Key takeaways from new data on EHR use

EHR adoption rates among practices across the country have skyrocketed in just a few short years.

EHR adoption rates among practices across the country have skyrocketed in just a few short years.

Earlier this week, we talked about how EHR use among doctors and practices across the country has skyrocketed in just a few short years. From 2007 to 2012, the number of office-based physicians that have adopted EHR software more than doubled from 35 percent to 72 percent — a figure that continued to rise to 78 percent just last year.

These were just some of the new findings released by the National Center for Health Statistics (NCHS) on Tuesday, May 27. Esther Hing, a survey statistician for the agency, told the Southern California public radio affiliate 89.3 KPCC that their ultimate goal is to have a majority of all healthcare organizations — from old and young doctors to large hospitals and small clinics — integrate EHR into their recordkeeping practices.

According to the station, other important takeaways from the new NCHS data include:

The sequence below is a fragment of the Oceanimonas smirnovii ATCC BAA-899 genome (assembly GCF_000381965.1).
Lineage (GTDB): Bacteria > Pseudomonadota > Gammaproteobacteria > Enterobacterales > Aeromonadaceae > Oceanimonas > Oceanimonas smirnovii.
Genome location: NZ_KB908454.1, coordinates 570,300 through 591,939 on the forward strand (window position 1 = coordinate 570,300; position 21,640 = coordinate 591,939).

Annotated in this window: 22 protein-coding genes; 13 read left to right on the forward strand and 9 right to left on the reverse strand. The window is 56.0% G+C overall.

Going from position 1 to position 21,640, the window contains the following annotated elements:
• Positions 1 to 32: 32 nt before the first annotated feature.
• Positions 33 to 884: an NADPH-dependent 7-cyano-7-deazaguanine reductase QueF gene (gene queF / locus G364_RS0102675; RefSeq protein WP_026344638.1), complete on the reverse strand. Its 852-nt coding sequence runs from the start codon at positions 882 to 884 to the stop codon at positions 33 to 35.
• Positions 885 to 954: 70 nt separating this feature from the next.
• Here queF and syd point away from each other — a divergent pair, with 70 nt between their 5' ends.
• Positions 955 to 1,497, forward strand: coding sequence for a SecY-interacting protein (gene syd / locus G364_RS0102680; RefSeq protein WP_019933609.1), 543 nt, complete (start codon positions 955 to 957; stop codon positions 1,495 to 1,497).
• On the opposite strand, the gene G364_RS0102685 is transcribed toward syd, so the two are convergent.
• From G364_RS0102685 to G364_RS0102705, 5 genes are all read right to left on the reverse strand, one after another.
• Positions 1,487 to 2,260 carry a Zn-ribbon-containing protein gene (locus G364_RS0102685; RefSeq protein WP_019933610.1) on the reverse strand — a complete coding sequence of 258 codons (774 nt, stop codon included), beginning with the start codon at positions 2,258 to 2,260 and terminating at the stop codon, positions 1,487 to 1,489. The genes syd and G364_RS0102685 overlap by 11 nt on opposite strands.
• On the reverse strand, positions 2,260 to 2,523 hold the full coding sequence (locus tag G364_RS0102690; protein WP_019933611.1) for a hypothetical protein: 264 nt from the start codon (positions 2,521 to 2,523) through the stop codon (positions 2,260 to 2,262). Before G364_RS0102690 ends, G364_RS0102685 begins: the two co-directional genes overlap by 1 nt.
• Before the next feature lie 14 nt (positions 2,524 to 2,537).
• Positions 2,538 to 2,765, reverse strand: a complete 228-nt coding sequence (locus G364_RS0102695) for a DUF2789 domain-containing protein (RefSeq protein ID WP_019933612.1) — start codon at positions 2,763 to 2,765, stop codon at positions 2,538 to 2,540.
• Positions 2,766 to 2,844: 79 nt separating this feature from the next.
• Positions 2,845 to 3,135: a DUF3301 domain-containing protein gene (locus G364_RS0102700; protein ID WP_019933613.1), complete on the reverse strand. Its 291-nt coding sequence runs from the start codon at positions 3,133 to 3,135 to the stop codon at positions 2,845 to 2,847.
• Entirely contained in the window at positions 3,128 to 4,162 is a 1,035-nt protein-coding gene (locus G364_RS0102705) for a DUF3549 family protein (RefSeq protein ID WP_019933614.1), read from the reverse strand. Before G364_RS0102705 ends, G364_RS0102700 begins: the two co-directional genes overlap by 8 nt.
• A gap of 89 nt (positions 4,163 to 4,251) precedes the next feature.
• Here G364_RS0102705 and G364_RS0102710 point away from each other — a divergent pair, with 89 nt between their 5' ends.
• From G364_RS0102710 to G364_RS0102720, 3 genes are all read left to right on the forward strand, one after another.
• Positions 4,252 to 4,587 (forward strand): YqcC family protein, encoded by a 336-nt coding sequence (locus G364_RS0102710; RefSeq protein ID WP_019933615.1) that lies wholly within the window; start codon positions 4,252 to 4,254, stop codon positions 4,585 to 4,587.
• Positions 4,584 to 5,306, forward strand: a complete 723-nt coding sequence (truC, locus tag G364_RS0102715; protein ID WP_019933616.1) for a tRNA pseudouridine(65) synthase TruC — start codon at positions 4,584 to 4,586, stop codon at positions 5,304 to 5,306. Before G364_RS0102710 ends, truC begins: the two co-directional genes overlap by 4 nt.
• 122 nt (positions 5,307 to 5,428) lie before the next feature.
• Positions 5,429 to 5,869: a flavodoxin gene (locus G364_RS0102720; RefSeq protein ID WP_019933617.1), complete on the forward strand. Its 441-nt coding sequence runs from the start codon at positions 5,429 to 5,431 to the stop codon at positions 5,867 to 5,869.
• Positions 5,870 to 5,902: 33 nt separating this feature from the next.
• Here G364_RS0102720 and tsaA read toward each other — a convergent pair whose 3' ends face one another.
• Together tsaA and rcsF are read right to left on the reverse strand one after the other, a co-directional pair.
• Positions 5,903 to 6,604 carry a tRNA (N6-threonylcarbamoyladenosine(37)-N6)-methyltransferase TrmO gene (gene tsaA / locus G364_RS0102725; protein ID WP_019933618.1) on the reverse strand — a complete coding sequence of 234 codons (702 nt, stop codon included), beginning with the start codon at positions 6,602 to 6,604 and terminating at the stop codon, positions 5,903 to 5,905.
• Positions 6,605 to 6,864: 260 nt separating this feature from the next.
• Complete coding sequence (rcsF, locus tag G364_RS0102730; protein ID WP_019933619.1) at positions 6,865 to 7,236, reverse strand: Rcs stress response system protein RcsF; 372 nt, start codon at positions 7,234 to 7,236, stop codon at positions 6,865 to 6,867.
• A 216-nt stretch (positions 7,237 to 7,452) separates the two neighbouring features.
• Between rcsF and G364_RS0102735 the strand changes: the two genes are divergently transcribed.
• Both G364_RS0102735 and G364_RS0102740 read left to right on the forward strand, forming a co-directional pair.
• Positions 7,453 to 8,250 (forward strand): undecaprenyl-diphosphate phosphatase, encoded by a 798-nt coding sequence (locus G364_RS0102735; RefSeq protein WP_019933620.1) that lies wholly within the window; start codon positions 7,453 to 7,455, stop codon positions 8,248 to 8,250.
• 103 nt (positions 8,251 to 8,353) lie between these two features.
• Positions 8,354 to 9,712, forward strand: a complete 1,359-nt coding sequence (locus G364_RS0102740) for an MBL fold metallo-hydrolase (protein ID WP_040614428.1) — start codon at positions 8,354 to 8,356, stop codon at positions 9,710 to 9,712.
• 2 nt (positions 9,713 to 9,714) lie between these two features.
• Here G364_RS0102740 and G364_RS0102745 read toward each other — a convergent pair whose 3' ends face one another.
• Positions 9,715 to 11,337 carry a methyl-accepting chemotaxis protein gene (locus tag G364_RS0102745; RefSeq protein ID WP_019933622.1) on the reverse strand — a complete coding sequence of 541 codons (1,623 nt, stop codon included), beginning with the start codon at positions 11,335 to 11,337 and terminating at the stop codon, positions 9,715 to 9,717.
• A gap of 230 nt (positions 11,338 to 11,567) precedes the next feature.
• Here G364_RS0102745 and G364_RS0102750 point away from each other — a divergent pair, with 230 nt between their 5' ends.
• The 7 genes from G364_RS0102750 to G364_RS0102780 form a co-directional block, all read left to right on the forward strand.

• Although younger doctors use EHR most often, the biggest increase in use was seen in doctors 65-years and older, growing from 19 percent to 54 percent
  • As of 2012, two-thirds of primary care doctors utilize EHR systems
  • Number of physicians that use an EHR system meeting basic criteria (i.e. for use of at least six functions) grew from 12 percent in 2007 to 40 percent in 2012
  • One-in-four doctors — approximately 24 percent — had a fully functioning EHR system in 2012, compared to just 4 percent in 2007.

"Medicine is entering the 21st century at long last," Dr. David Blumenthal, president for the Commonwealth Fund, told HealthDay News. "Despite the fact that's hard for many individuals — especially those in solo practice, especially older physicians and nurses — despite the fact that it's hard for them and the systems aren't perfect, we are on the way toward the information age in medicine. We are finally getting there."

Chiropractors can invest in new chiropractic EHR software to help bring their clinics' recordkeeping up-to-date without impeding their regular workflow in the process.

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